This subsection was codified in Rev.Code, Ch. 119, sec. 3.

Article X, section 6, of the 1868 State Constitution completely abolished the general doctrine of the common law that as to property husband and wife are in legal contemplation but one person, and the husband is that one, and made very material and far-reaching changes as to the rights respectively of husband and wife in respect to her property, both real and personal, and enlarged her power in respect to and control over her property. Walker v. Long, 109 N.C. 510, 14 S.E. 299; 41 C.J.S. Husband and Wife § 5a. This section of the State Constitution established for a married woman the ownership and control of all her property, real and personal, as her sole and separate estate and property, and further provided that it shall not be liable for any debts, obligations, or engagements of her husband. It further established for a married woman that she could devise and bequeath all her property as if she were unmarried, and with the written assent of her husband conveyed by her as if she were unmarried.

In Walker v. Long, supra, the Court held, inter alia, that the common law estate of the husband as tenant by the curtesy initiate in the lands of his wife was abolished by section 6, Article X of the 1868 State Constitution. Chief Justice Merrimon writing the opinion for the Court said in respect to this constitutional provision:

"This provision is very broad, comprehensive, and thorough in its terms, meaning, and purpose, and plainly gives and secures to the wife the complete ownership and control of her property, as if she were unmarried, except in the single respect of conveying it. She must convey the same with the assent of the husband. It clearly excludes the ownership of the husband as such, and sweeps away the commonlaw right, or estate, he might at one time have had as tenant by the curtesy initiate."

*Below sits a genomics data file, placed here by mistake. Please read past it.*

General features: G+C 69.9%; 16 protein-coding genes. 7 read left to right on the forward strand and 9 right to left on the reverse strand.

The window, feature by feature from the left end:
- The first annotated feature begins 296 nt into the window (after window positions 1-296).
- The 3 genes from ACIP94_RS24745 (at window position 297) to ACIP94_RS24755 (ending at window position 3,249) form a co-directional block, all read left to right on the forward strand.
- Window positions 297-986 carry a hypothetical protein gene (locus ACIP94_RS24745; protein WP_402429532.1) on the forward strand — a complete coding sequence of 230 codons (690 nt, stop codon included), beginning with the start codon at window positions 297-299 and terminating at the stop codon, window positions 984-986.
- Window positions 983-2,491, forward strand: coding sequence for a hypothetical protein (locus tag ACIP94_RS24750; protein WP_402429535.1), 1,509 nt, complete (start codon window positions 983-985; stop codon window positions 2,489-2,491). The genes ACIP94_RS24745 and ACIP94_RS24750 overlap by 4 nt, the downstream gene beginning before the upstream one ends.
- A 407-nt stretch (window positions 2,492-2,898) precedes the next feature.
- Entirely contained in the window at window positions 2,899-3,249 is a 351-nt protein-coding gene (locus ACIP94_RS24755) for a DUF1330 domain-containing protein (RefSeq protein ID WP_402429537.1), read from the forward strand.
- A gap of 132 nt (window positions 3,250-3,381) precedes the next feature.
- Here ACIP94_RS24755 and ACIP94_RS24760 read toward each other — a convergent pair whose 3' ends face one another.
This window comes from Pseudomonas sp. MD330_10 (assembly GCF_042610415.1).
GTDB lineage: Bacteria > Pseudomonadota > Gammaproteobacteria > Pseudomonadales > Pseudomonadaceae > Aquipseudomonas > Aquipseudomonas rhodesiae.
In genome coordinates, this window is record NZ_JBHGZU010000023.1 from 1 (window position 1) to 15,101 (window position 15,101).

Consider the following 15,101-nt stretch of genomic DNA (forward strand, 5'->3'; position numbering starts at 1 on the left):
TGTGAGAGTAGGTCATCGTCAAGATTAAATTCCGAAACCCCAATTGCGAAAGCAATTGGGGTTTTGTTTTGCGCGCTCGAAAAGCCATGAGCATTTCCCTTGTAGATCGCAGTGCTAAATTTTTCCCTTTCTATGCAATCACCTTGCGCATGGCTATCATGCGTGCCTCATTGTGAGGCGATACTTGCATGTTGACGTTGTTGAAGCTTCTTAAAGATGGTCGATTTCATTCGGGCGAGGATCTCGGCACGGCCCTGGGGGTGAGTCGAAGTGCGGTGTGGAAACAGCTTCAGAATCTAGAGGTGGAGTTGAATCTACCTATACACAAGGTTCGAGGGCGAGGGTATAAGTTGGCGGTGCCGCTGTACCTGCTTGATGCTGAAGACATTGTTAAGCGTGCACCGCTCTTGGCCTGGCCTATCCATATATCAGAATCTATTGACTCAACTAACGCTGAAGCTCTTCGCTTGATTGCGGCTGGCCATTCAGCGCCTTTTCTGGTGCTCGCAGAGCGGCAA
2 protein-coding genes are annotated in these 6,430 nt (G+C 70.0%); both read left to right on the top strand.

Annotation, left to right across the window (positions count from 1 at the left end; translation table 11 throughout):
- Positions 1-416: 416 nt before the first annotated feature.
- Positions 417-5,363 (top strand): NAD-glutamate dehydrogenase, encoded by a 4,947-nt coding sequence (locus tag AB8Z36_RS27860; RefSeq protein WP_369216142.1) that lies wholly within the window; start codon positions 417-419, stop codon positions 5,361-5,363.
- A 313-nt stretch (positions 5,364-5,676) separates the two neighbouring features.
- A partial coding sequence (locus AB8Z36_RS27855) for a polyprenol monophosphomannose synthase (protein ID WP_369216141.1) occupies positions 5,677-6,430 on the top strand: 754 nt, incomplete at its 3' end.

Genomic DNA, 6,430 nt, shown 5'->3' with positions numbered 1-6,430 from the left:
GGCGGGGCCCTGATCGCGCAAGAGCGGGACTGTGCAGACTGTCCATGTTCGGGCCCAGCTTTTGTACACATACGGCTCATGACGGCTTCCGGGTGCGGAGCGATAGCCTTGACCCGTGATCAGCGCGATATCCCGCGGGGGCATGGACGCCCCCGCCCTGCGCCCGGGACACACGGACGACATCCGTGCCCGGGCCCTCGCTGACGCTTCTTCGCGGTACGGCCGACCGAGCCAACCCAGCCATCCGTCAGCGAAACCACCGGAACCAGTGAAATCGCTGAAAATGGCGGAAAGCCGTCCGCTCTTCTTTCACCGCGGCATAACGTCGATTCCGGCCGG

In Perry v. Stancil, 237 N.C. 442, 75 S.E.2d 512, the Court held "that the limitation upon the right of a married woman to convey her real property, contained in Art. X, sec. 6, of the Constitution, applies only to conveyances executed by her to third parties, that is, persons other than her husband." This decision does not abridge the wife's rights, but enlarges them.

In Tiddy v. Graves, 126 N.C. 620, 36 S.E. 127, (1900), the Court held, inter alia, that "it is clear that under the present constitution there is no curtesy, after the death of the wife, in property which she has devised." The opinion written by Clark, J., after quoting extensively from Walker v. Long, supraa part of which we have quoted abovethen says:

"This is necessarily so, as the separate estate remains the wife's during coverture with unrestricted power to devise and bequeath it. With this explicit provision in the Constitution, no statute and no decision could restrict the wife's power to devise and bequeath her property as fully and completely as if she had remained unmarried. "The plaintiff insists that curtesy in the husband of the whole of the wife's realty is the correlative of dower in the wife of one-third of the husband's realty, and, if the Legislature can confer dower it can retain curtesy. That is true, when the feme covert dies intestate, as is pointed out in Walker v. Long, supra; but the constitution having guarantied that a married woman shall be and remain sole owner of her property with unrestricted power to devise it, the legislature cannot restrict it. Blackstone justly says that no one has the natural right to dispose of any *595 property after death. The power to do so is conferred by law, and varies in different countries. In England it did not exist after the Conquest, till the statute of wills, (32 Hen. VIII). Of course, as the legislature confers the right to devise, in the absence of constitutional inhibition it can repeal or restrict the power of devise; and, till the Constitution of 1868, which gave a married woman the unrestricted power to devise and bequeath her property as if unmarried, the limitation of such power could be made by legislation allowing curtesy as well as dower. If the constitution had gone further and provided that the property rights of a married man should remain as if he were single, and expressly conferred the unrestricted right to devise his realty, then, certainly, when he had devised it in fee there could be no right of dower. The legislature could only prescribe for dower in realty not devised, as it can now only confer curtesy in realty not devised."

The learned dean of the Law School of Trinity College, now Duke University, states in his Law Lectures, Vol. 1, p. 371, (1916):